Eggs for Poppy, 2012 – part 2

November 2, 2012 § Leave a comment

Once again, my attempts to get eggs from the North Island have been … fraught. I found a good sounding breeder of very nice looking Rhode Island Reds on TradeMe, had a few email exchanges and then bought half a dozen eggs on Monday morning. The vendor said he’d send the eggs that day, so I was reasonably hopeful.

Fionna’s eggs arrived on Tuesday morning, so I sent an email to the NI vendor to find out who he’d used as the courier (I’ve pretty much learned the routines of the various couriers out here, and what times they’re likely to arrive). The response was ‘I use NZ Post Track and Trace’. Possibly I should have noted the tense of that verb. I didn’t, but I did send an email response to the vendor asking for the tracking number …

Which is the last I heard from them. I was hopeful the eggs would arrive on Wednesday – two days in transit wouldn’t be ideal, but should be ok. Except Wednesday came and went without either eggs or contact from the vendor. So when Thursday came and went the same way, I gave up. Three days in transit, and the eggs would be really suffering. More to the point, there was a limit to how long I wanted to leave Fionna’s eggs un-incubated. While Adelaide was still playing broody, there was at least the option of putting Fionna’s eggs under Poppy and the other eggs under Adelaide whenever they finally arrived. But when Adelaide yesterday made it clear that she wasn’t broody after all, that made waiting longer pretty well pointless.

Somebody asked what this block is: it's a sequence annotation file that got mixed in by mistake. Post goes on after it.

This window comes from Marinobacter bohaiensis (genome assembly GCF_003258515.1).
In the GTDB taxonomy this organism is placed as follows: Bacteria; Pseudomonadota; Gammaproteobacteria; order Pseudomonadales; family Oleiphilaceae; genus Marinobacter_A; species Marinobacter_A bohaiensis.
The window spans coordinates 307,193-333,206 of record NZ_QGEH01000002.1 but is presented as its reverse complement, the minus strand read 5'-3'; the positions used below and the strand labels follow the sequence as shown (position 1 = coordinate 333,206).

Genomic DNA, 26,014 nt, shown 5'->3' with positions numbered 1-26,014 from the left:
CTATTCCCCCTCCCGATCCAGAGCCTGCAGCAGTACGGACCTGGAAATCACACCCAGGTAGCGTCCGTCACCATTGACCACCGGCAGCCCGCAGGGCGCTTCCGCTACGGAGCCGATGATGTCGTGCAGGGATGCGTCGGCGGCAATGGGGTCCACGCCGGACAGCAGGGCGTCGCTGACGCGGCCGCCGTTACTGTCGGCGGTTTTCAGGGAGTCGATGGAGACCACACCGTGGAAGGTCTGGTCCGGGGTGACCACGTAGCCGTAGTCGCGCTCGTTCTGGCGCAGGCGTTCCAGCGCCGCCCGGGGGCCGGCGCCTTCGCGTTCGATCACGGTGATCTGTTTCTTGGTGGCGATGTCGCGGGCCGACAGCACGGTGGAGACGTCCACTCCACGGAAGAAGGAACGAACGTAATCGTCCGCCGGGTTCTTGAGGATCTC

Fortunately there was a local breeder (whose ad I’d been going to buy from two weeks ago, but then someone else beat me to it) who had good, productive Rhodies, and some eggs for sale. So last night we arranged for me to collect three or four eggs from him bright and early this morning. Done!

NB: I’ve been very carefully not mentioning who it was that I was dealing with from the NI. Those eggs arrived today, and according to the Track and Trace were sent on Tuesday. So they won’t be quite as scrambled as I’d feared, but still more abused than I am willing to go with. But I am not a happy purchaser. Not least because they weren’t sent by courier, but through parcel post. Yes, parcel post.

My local breeder, however, I am very happy to name. John Woodrow – a really great bloke to deal with.

For my own records, as well as your entertainment – the two lots of Rhode Island Red eggs (TL standing for ‘too late’), their weight and other details. Clicking on the thumbnail will open a larger photo.

Egg Weight Comments
RR1 63 g warm tan, round teardrop shape
RR2 63 g pale tan with darker freckles, longer teardrop shape
RR3 61 g pale tan, round teardrop shape
RR4 58 g mid tan, longer teardrop shape
TL1 59 g tan, long teardrop shape
TL2 57 g pale tan, longer teardrop shape
TL3 57 g tan, long teardrop shape
TL4 56 g pale tan with some white specks, teardrop shape
TL5 54 g tan, long teardrop shape
TL6 53 g tan, long teardrop shape

Late addendum: we put the eggs under Poppy this evening. After candling them all to check for shell problems and so on, we decided to set all five Dorking eggs, the one Blue Laced Wyandotte egg, two of the four Buff Laced Wyandotte eggs (BLW1 and BLW3), all four RR eggs from John, and (just in case) the two best-looking of the six eggs from the North Island – TL3 and TL4. (At least two of the TLs had air sacks that appeared stuck to the side of the egg, so adding two of his eggs to the mix is more out of a sense of curiosity than any expectation of a successful hatch.) If someone else goes broody in the next five or six days, we might tuck the other eggs under them, but otherwise it’s all down to those sixteen. We’ll see in seven days time!

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